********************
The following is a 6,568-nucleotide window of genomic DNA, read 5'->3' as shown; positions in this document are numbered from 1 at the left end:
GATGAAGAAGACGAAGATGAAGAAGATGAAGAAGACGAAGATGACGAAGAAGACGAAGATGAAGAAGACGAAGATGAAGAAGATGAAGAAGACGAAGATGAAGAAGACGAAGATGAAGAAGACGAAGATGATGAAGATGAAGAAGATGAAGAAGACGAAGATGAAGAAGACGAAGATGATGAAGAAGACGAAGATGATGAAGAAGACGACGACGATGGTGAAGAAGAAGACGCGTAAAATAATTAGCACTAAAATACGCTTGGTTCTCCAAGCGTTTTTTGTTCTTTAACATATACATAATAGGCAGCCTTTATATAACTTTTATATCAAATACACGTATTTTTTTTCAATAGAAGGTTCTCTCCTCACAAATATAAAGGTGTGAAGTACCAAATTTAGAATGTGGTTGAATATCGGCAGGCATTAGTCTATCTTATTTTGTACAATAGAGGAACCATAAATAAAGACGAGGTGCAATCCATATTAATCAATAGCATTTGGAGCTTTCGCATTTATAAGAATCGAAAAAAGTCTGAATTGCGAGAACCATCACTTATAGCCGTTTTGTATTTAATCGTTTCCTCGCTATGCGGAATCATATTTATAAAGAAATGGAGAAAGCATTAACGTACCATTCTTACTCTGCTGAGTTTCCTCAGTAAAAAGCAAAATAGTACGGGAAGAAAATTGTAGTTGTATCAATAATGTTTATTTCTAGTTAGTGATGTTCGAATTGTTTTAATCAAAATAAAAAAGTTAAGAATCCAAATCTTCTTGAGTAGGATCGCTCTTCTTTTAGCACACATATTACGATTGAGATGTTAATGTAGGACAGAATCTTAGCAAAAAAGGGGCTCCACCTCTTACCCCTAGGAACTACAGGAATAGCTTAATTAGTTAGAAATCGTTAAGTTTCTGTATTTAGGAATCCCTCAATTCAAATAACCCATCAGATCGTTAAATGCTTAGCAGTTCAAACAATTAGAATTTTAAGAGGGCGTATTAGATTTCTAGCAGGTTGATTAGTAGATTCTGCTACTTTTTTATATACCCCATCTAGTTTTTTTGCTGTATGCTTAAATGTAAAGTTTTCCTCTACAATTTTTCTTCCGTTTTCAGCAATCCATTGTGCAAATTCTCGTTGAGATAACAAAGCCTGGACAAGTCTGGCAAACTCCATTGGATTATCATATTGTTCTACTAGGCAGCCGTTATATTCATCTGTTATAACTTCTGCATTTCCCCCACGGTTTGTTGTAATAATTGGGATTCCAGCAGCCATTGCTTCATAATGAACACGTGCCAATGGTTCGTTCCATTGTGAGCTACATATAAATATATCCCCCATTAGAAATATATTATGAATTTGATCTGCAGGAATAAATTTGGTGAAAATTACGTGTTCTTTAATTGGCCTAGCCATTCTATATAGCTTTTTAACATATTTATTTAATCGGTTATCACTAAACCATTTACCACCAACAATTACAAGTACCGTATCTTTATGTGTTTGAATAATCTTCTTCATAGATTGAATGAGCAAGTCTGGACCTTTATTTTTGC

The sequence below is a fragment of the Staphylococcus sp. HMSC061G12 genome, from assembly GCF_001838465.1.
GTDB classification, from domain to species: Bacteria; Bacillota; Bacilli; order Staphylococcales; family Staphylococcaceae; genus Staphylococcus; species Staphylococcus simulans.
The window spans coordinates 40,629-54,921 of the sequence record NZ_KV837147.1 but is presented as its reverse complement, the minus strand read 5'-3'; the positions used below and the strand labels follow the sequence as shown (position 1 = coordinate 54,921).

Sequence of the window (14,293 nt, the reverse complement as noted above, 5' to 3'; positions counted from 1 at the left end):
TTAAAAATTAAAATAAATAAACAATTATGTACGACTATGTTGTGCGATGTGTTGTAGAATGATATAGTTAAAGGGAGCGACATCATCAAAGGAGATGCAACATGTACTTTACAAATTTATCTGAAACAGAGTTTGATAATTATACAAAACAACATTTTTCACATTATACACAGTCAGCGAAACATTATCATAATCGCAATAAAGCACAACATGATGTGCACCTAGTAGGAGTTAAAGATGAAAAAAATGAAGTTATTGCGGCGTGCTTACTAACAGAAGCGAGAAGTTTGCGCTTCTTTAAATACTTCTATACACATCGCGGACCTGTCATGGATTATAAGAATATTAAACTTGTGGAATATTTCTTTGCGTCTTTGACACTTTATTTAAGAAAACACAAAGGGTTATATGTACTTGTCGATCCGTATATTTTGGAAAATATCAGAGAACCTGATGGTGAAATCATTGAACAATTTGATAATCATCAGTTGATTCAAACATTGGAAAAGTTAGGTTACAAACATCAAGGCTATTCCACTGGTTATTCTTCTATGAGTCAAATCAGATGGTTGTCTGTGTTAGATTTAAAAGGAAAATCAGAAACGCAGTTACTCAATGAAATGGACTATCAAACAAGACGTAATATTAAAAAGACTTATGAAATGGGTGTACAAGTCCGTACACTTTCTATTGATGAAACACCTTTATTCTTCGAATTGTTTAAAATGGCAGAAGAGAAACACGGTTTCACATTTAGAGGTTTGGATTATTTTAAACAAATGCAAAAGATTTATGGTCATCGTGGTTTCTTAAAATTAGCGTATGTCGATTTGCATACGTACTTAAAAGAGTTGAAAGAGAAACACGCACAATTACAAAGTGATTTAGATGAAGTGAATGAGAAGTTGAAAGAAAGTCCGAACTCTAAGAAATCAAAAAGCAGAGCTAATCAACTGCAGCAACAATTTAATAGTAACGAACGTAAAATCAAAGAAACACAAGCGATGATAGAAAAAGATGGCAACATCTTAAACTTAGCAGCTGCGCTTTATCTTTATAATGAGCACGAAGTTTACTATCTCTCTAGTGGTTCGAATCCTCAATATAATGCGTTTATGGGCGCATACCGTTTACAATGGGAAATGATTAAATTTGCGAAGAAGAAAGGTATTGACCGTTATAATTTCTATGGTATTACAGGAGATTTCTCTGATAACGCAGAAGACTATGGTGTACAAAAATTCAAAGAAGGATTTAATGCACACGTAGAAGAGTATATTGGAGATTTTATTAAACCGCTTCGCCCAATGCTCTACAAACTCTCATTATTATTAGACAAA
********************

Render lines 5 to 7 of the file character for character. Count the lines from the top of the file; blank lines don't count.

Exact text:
The window spans coordinates 40,629-54,921 of the sequence record NZ_KV837147.1 but is presented as its reverse complement, the minus strand read 5'-3'; the positions used below and the strand labels follow the sequence as shown (position 1 = coordinate 54,921).

Sequence of the window (14,293 nt, the reverse complement as noted above, 5' to 3'; positions counted from 1 at the left end):
TTAAAAATTAAAATAAATAAACAATTATGTACGACTATGTTGTGCGATGTGTTGTAGAATGATATAGTTAAAGGGAGCGACATCATCAAAGGAGATGCAACATGTACTTTACAAATTTATCTGAAACAGAGTTTGATAATTATACAAAACAACATTTTTCACATTATACACAGTCAGCGAAACATTATCATAATCGCAATAAAGCACAACATGATGTGCACCTAGTAGGAGTTAAAGATGAAAAAAATGAAGTTATTGCGGCGTGCTTACTAACAGAAGCGAGAAGTTTGCGCTTCTTTAAATACTTCTATACACATCGCGGACCTGTCATGGATTATAAGAATATTAAACTTGTGGAATATTTCTTTGCGTCTTTGACACTTTATTTAAGAAAACACAAAGGGTTATATGTACTTGTCGATCCGTATATTTTGGAAAATATCAGAGAACCTGATGGTGAAATCATTGAACAATTTGATAATCATCAGTTGATTCAAACATTGGAAAAGTTAGGTTACAAACATCAAGGCTATTCCACTGGTTATTCTTCTATGAGTCAAATCAGATGGTTGTCTGTGTTAGATTTAAAAGGAAAATCAGAAACGCAGTTACTCAATGAAATGGACTATCAAACAAGACGTAATATTAAAAAGACTTATGAAATGGGTGTACAAGTCCGTACACTTTCTATTGATGAAACACCTTTATTCTTCGAATTGTTTAAAATGGCAGAAGAGAAACACGGTTTCACATTTAGAGGTTTGGATTATTTTAAACAAATGCAAAAGATTTATGGTCATCGTGGTTTCTTAAAATTAGCGTATGTCGATTTGCATACGTACTTAAAAGAGTTGAAAGAGAAACACGCACAATTACAAAGTGATTTAGATGAAGTGAATGAGAAGTTGAAAGAAAGTCCGAACTCTAAGAAATCAAAAAGCAGAGCTAATCAACTGCAGCAACAATTTAATAGTAACGAACGTAAAATCAAAGAAACACAAGCGATGATAGAAAAAGATGGCAACATCTTAAACTTAGCAGCTGCGCTTTATCTTTATAATGAGCACGAAGTTTACTATCTCTCTAGTGGTTCGAATCCTCAATATAATGCGTTTATGGGCGCATACCGTTTACAATGGGAAATGATTAAATTTGCGAAGAAGAAAGGTATTGACCGTTATAATTTCTATGGTATTACAGGAGATTTCTCTGATAACGCAGAAGACTATGGTGTACAAAAATTCAAAGAAGGATTTAATGCACACGTAGAAGAGTATATTGGAGATTTTATTAAACCGCTTCGCCCAATGCTCTACAAACTCTCATTATTATTAGACAAA